Graph databases use a matrix view of the underlying data, focused on the relationships between two entities. Social networking is one obvious application of Graph databases, in addition to the proverbial “find a needle in the haystack” level of deep analytical reporting.

Objectivity’s InfiniteGraph product has garnered praise in the industry for its Graph database performance benchmarks. Even Big Blue’s venerable DB2 recently added Graph database support in version 10.

Document Databases

Document stores encompass a wide array of formats and binary encodings. Standard markup formats like XML and JSON combine with proprietary binaries like Microsoft Word and Adobe’s PDF.

Key lookup, tagging, and the use of Metadata remain vital for the successful querying of Document databases. As previously mentioned, the UnQL query language was primarily developed for the querying of documents and data objects marked up in JSON.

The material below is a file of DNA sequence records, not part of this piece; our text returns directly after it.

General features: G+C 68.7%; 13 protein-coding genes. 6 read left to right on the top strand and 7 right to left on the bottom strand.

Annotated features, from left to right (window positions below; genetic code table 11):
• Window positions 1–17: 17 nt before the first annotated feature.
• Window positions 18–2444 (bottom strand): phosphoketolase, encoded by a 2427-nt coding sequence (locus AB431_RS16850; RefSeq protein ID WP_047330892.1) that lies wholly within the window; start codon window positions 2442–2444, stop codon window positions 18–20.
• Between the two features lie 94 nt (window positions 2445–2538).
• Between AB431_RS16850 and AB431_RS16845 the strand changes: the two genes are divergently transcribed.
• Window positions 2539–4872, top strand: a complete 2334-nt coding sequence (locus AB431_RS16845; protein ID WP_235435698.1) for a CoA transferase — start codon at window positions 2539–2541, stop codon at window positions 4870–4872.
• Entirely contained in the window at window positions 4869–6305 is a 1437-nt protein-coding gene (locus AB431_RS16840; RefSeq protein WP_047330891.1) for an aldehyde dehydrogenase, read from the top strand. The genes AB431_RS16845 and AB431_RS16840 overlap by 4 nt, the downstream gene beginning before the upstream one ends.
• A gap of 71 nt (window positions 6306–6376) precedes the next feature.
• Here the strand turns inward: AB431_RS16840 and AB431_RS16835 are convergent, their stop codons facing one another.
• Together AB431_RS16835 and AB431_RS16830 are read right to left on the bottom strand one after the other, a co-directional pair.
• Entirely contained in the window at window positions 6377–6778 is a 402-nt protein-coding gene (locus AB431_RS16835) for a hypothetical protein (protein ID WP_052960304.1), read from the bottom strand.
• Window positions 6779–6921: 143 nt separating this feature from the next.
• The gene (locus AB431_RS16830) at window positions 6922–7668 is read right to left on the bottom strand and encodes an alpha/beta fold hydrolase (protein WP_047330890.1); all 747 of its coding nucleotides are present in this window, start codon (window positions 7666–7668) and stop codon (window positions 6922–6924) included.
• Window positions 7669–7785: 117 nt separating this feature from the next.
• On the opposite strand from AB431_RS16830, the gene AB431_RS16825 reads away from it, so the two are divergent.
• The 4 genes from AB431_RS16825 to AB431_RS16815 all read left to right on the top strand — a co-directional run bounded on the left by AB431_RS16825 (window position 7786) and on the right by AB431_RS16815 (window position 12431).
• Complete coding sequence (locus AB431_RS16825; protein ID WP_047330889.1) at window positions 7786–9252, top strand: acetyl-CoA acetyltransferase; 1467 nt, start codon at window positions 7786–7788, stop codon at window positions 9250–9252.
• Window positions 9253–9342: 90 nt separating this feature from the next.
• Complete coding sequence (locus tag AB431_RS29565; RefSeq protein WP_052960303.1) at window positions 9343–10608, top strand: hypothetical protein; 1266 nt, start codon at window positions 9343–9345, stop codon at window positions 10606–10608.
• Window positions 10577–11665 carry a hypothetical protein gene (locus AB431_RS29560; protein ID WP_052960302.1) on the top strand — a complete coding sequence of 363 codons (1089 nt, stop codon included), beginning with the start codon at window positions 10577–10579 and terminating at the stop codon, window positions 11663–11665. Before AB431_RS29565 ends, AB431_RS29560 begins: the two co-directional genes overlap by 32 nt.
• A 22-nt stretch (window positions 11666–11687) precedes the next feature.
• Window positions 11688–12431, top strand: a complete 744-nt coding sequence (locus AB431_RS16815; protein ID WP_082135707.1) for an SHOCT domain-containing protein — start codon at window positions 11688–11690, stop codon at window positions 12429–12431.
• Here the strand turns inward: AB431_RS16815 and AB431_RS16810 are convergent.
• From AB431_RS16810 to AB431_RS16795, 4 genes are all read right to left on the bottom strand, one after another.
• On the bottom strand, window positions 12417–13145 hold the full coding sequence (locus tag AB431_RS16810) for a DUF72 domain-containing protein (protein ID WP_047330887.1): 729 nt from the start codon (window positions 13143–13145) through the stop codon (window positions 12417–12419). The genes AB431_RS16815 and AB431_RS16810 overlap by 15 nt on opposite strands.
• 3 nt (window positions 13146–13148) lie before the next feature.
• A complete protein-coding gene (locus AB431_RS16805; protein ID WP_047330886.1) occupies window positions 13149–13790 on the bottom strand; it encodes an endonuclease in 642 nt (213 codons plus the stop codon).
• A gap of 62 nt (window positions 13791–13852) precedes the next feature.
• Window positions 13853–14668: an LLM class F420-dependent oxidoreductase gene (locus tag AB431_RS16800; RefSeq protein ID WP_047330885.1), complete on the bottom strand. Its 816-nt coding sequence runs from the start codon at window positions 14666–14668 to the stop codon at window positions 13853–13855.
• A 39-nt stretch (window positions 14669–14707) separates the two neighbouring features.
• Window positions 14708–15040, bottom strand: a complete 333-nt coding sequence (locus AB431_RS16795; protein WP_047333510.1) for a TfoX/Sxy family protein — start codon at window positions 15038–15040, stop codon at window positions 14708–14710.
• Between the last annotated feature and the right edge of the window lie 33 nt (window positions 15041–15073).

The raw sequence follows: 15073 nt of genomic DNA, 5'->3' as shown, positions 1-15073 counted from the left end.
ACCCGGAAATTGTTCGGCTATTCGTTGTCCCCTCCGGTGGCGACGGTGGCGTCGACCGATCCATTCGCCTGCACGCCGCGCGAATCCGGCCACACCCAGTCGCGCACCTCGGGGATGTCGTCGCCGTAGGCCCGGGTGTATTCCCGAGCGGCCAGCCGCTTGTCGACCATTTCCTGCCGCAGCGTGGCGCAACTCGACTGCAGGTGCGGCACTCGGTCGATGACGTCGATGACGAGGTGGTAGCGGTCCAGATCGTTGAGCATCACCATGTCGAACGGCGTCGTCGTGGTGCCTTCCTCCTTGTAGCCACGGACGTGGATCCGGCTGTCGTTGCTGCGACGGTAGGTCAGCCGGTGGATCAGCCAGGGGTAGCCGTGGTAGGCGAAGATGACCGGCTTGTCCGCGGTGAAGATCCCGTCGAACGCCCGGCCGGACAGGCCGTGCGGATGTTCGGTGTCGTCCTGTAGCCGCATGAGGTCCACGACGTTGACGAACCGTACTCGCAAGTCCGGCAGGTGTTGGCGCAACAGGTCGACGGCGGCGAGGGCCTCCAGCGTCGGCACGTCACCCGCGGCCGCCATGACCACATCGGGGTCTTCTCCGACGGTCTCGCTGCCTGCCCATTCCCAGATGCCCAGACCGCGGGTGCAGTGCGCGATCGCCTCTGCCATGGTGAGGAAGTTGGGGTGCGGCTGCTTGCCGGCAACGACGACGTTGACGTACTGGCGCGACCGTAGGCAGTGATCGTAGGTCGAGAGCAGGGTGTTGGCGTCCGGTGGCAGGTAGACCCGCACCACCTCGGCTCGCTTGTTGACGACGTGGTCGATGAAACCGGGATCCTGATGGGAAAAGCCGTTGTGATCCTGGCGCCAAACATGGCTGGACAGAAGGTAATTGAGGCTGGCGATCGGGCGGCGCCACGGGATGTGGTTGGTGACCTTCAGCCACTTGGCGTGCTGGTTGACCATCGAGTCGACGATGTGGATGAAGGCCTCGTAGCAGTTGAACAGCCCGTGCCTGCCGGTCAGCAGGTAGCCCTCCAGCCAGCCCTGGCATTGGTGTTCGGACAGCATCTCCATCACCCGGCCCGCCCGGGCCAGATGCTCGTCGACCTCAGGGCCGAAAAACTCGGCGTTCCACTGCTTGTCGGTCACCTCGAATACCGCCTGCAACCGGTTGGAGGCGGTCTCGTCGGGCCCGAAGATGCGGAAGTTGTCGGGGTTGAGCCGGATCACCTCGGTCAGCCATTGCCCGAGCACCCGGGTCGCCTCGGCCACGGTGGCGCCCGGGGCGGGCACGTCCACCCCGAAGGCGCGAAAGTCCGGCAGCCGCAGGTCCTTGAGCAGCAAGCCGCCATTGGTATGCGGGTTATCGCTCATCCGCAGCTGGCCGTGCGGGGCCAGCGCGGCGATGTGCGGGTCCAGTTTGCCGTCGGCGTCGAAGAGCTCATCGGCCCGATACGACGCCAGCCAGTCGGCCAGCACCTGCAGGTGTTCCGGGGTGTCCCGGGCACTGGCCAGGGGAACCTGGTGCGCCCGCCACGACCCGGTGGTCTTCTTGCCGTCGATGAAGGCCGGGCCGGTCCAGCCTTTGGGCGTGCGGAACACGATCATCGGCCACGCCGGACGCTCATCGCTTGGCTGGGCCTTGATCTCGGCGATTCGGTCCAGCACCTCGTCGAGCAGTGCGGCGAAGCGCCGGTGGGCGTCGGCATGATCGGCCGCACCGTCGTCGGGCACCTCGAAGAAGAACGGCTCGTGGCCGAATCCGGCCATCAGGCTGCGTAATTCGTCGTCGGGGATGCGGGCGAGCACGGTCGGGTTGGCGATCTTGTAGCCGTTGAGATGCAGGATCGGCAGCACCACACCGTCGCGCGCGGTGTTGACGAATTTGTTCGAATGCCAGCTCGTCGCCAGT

Apache Couch DB is a popular document database that uses JSON for markup along with routines written in JavaScript for querying purposes. MongoDB, currently in production with Craigslist and others, is another example of JSON markup in a document data store.

Big Table Databases

Tabular databases are another term used to describe Big Table databases which, making sense given their name, are highly suitable for Big Data applications scalable across server farms containing thousands of CPUs.

BigTable, a Google-developed tabular database, uses a three-dimensional key structure containing row and column keys along with a timestamp. Google’s instance of MapReduce is used to create and modify data stored in BigTable. BigTable is widely used in many of Google’s other applications, including Google Earth, YouTube, and Gmail.

Apache HBase is a tabular database used in concert with Hadoop and runs on top of the Hadoop File System. HBase owes much of its technology to Google BigTable which makes sense considering Hadoop’s own genesis from MapReduce.